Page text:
Monday, April 16, 2012

My Top Ten List... of Books on Garden Design

The recent weeks of 70 and 80 degree weather have accelerated our spring here in Virginia and created a rather frenetic succession of bloom.  But we have many months of active gardening ahead of us, and I am trying to remain calm and really think through my plans.  It’s so easy to get swept away with all the lovely perennials and pots, seeds and shrubs, trees and trellises, at the local nursery.  I know that if I can get the layout, silhouettes and views right in my garden, all the details, plants and accessories will fall into place.

There are ten books I seem to turn to, time and time again, when considering the design of my garden, starting with…

Gardening with Shape, Line and Texture: A Plant Design Sourcebook by Linden Hawthorne.  Linden encourages us to think about the golden ratio and other artistic devices when choosing and placing plants in our gardens… no matter how large or small… and to incorporate the following elements: scale, visual and environmental harmony, texture and contrast, rhythm and repetition, and then finally foliage and bloom color.

She divides plants into five general categories.

Horizontals and Tiers provide stability to the garden and are comparable to the foreground of a painting.  Examples of Horizontals and Tiers come in all heights.  They may hug the ground like Cerastium tomentosum (Snow-in-Summer) and Phlox subulata (Creeping Phlox) or serve as ornamental trees like Cornus alternifolia (Pagoda Dogwood) and Viburnum plicatum f. tomentosum 'Shasta' (Shasta Viburnum).  But they all reinforce the horizon line.
Even this Cornus florida has a strong tiered quality.
Verticals and Diagonals lend interest and energetic motion to the landscape.  I think most of us are drawn to Verticals, such as Alcea (Hollyhock), Digitalis (Foxglove) and Verbascum (Mullein) in a cottage garden, or Echinacea (Coneflower) and varieties of Rudbeckia  and Liatris (Black-Eyed Susan and Blazing Star) from our native meadows.  A repetition of Verticals can be at once dynamic and reassuring… think of a grove of Birch trees.  Diagonals, like Crocosmia and Hemerocallis (Daylily), bridge the space between the extreme horizontal and vertical.  Some plants, like Iris and Yucca, combine diagonal foliage with very tall vertical stems and dramatic blooms.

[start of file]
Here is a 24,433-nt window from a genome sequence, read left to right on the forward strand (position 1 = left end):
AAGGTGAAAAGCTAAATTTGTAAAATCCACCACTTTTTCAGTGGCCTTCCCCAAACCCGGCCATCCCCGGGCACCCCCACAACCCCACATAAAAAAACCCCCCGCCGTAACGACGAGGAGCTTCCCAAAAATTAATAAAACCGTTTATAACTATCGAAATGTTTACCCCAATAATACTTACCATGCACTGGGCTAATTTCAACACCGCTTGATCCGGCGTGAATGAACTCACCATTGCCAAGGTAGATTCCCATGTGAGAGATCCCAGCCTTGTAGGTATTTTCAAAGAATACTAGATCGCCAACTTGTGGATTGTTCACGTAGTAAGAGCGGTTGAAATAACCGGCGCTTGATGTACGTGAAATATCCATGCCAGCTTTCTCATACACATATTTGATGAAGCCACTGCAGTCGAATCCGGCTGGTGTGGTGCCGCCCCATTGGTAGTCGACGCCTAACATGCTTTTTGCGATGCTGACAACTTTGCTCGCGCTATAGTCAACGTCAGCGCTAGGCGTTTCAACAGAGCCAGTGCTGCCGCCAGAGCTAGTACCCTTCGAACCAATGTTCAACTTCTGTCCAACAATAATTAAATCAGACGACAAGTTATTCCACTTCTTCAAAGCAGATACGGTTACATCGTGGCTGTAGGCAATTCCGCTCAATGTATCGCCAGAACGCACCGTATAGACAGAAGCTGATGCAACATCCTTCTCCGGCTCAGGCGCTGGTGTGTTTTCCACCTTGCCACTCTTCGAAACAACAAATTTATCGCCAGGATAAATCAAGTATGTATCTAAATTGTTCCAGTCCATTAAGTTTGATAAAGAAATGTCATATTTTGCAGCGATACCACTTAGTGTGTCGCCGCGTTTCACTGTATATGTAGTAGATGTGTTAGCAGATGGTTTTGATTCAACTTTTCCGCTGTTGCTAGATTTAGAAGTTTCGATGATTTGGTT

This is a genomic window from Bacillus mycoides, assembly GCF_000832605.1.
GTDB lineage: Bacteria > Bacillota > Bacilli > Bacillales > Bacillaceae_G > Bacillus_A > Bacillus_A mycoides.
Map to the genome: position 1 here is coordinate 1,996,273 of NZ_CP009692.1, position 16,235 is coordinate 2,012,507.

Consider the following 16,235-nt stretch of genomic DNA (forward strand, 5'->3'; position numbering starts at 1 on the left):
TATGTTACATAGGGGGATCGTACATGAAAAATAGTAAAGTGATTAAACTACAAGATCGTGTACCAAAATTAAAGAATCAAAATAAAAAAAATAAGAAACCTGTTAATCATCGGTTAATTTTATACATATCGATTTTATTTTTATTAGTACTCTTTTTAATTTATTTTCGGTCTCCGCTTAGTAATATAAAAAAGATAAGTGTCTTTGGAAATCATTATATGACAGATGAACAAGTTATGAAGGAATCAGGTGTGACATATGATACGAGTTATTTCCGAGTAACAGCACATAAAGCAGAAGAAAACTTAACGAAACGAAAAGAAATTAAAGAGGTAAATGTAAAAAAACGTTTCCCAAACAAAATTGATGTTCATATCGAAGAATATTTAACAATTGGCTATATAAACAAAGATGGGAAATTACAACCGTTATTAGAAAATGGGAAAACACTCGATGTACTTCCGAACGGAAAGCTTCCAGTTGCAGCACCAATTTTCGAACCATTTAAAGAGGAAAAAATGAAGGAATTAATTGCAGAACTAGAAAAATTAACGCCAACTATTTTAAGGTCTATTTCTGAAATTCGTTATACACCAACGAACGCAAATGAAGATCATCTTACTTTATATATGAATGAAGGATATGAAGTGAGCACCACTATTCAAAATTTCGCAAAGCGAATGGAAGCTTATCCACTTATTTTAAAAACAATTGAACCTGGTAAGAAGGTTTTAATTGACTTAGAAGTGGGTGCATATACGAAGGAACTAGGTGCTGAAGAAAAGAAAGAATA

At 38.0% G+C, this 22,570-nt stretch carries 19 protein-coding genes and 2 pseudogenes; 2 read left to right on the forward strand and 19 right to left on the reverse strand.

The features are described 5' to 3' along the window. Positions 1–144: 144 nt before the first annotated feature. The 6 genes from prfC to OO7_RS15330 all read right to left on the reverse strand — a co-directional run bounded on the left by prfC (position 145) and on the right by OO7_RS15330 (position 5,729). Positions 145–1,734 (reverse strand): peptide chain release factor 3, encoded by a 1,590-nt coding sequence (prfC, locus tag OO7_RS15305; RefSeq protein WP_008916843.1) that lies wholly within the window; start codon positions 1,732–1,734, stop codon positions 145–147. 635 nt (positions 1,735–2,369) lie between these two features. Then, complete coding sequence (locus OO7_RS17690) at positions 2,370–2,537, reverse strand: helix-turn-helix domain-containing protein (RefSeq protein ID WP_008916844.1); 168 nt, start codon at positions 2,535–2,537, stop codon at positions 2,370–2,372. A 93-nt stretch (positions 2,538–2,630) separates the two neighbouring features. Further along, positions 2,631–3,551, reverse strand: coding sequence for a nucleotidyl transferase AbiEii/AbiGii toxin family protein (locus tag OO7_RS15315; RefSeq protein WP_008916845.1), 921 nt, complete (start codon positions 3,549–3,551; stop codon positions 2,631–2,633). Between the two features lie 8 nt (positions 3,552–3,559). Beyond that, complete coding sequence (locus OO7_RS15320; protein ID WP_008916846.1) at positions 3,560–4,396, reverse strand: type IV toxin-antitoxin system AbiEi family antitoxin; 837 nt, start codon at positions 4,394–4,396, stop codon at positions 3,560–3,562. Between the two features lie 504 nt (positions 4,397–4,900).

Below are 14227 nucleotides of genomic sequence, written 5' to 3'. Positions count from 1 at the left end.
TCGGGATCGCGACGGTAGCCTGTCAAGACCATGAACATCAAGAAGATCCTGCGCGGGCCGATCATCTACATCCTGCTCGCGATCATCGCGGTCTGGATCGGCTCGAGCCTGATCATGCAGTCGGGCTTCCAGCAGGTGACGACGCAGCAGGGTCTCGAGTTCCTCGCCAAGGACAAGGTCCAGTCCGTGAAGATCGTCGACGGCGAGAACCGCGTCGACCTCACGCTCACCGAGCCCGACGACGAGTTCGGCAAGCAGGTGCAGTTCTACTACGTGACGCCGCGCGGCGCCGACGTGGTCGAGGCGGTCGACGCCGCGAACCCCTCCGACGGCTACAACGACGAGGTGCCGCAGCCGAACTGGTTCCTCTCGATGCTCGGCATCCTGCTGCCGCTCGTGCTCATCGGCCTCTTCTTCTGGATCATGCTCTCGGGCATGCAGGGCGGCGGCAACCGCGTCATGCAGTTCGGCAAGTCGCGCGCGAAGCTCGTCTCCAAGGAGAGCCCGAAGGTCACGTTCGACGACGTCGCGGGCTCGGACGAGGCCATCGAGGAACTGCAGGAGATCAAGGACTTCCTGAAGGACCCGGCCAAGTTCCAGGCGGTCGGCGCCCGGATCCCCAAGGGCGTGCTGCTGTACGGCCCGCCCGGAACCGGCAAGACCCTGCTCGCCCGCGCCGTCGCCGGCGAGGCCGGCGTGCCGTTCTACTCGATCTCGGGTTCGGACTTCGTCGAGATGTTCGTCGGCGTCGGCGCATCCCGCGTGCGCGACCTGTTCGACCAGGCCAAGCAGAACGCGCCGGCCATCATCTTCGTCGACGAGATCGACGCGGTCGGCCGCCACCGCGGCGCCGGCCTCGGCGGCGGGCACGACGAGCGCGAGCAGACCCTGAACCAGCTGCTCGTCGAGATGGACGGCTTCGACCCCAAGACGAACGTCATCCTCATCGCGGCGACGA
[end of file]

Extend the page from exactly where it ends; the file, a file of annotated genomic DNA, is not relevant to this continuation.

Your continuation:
Iris at a local nursery show off their exciting, blade-like leaves.
Weeping and cascading Arcs and Fountains are usually my favorite plants in the garden.  These are the ones that grow vertically or diagonally, at first, and then begin to arch.  They provide a visual and tactile softness, especially when compared with strong Horizontals and Verticals, and often enhance the garden with gentle motion as they interact with wind and rain.  Arcs and Fountains come in all sizes: relatively low Carex (Sedge) and Dicentra spectabilis (Bleeding Heart), taller grasses like Pennisetum (the appropriately-named Fountain Grass) and shrubs like Buddleia (Butterfly Bush) or Syringa reticulata (Weeping Lilac).

Clumps and Mounds form the greatest mass and visual weight in the landscape and include a lot of our tried-and-true foliage: Buxus (Boxwood) and Kalmia latifolia (Laurel), Hosta and Heuchera (Coral Bells), Lavandula (Lavender) and Santolina (Cotton Lavender).  Even though many of these plants bloom, we tend to value them for their dense, rounded shapes.

And finally Clouds and Transparents are the most ephemeral and decorative plants in the garden.  Scabiosa (Pincushion Flower), Aquilegia (Columbine), Foeniculum vulgare (Fennel) and Anethum graveolens (Dill) all possess fairly discreet, ferny, feathery leaves and almost-gauzy flowers on tall, delicate stems.  Clouds and Transparents seem to capture sunlight and movement in their own magical haze, which is emphasized by the frequent visits of bees and butterflies.
The massive Hosta 'Sum and Substance' grows to almost 4' across.
The purple lanterns of Aquigelia vulgaris lighten the green tableau.
The truth is that you probably could create an incredibly peaceful, possibly boring, garden completely out of Clumps and Mounds.  But Gardening with Shape, Line and Texture motivates us to combine plants in all five categories to build something more complex.  Plus anyone named Linden Hawthorne must know a thing or two about plants!

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